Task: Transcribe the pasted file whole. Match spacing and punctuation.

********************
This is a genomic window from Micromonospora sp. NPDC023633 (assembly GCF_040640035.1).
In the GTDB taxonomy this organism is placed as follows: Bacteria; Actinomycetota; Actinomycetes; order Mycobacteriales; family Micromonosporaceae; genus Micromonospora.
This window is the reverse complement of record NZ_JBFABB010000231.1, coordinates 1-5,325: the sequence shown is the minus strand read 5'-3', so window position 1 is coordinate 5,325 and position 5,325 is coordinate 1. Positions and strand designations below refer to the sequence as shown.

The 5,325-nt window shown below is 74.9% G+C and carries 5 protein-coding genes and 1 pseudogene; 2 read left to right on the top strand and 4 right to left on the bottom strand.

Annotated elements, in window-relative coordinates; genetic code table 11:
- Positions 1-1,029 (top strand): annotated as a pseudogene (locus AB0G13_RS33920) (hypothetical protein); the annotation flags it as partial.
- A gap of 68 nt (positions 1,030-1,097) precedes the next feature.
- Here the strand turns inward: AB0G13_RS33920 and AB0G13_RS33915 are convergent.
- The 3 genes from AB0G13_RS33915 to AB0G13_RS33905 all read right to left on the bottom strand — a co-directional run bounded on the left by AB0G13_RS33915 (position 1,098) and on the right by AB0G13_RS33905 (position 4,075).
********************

This is a genomic window from Micromonospora sp. NPDC023633 (assembly GCF_040640035.1).
In the GTDB taxonomy this organism is placed as follows: Bacteria; Actinomycetota; Actinomycetes; order Mycobacteriales; family Micromonosporaceae; genus Micromonospora.
This window is the reverse complement of record NZ_JBFABB010000231.1, coordinates 1-5,325: the sequence shown is the minus strand read 5'-3', so window position 1 is coordinate 5,325 and position 5,325 is coordinate 1. Positions and strand designations below refer to the sequence as shown.

The 5,325-nt window shown below is 74.9% G+C and carries 5 protein-coding genes and 1 pseudogene; 2 read left to right on the top strand and 4 right to left on the bottom strand.

Annotated elements, in window-relative coordinates; genetic code table 11:
- Positions 1-1,029 (top strand): annotated as a pseudogene (locus AB0G13_RS33920) (hypothetical protein); the annotation flags it as partial.
- A gap of 68 nt (positions 1,030-1,097) precedes the next feature.
- Here the strand turns inward: AB0G13_RS33920 and AB0G13_RS33915 are convergent.
- The 3 genes from AB0G13_RS33915 to AB0G13_RS33905 all read right to left on the bottom strand — a co-directional run bounded on the left by AB0G13_RS33915 (position 1,098) and on the right by AB0G13_RS33905 (position 4,075).